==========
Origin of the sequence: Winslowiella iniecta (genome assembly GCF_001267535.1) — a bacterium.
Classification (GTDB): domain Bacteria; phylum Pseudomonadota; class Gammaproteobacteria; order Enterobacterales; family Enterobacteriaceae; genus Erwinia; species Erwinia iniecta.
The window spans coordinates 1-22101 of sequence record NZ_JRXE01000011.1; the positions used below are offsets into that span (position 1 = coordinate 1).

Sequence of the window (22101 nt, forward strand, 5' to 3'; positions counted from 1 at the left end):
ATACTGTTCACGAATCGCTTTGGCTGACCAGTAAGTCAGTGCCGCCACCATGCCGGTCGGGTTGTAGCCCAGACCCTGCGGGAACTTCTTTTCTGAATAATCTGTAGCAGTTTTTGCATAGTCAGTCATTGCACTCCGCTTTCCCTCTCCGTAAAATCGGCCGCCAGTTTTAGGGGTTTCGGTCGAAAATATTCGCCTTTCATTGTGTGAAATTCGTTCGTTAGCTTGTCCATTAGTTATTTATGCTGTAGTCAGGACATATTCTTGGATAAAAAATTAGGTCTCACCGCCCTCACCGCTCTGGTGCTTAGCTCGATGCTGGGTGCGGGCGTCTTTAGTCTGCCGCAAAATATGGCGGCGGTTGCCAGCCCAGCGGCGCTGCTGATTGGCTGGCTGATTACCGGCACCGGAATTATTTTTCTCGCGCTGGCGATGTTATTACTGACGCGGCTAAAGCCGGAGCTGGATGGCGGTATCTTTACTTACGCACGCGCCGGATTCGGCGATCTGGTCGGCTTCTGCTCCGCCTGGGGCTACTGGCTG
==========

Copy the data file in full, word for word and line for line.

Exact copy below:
Origin of the sequence: Winslowiella iniecta (genome assembly GCF_001267535.1) — a bacterium.
Classification (GTDB): domain Bacteria; phylum Pseudomonadota; class Gammaproteobacteria; order Enterobacterales; family Enterobacteriaceae; genus Erwinia; species Erwinia iniecta.
The window spans coordinates 1-22101 of sequence record NZ_JRXE01000011.1; the positions used below are offsets into that span (position 1 = coordinate 1).

Sequence of the window (22101 nt, forward strand, 5' to 3'; positions counted from 1 at the left end):
ATACTGTTCACGAATCGCTTTGGCTGACCAGTAAGTCAGTGCCGCCACCATGCCGGTCGGGTTGTAGCCCAGACCCTGCGGGAACTTCTTTTCTGAATAATCTGTAGCAGTTTTTGCATAGTCAGTCATTGCACTCCGCTTTCCCTCTCCGTAAAATCGGCCGCCAGTTTTAGGGGTTTCGGTCGAAAATATTCGCCTTTCATTGTGTGAAATTCGTTCGTTAGCTTGTCCATTAGTTATTTATGCTGTAGTCAGGACATATTCTTGGATAAAAAATTAGGTCTCACCGCCCTCACCGCTCTGGTGCTTAGCTCGATGCTGGGTGCGGGCGTCTTTAGTCTGCCGCAAAATATGGCGGCGGTTGCCAGCCCAGCGGCGCTGCTGATTGGCTGGCTGATTACCGGCACCGGAATTATTTTTCTCGCGCTGGCGATGTTATTACTGACGCGGCTAAAGCCGGAGCTGGATGGCGGTATCTTTACTTACGCACGCGCCGGATTCGGCGATCTGGTCGGCTTCTGCTCCGCCTGGGGCTACTGGCTG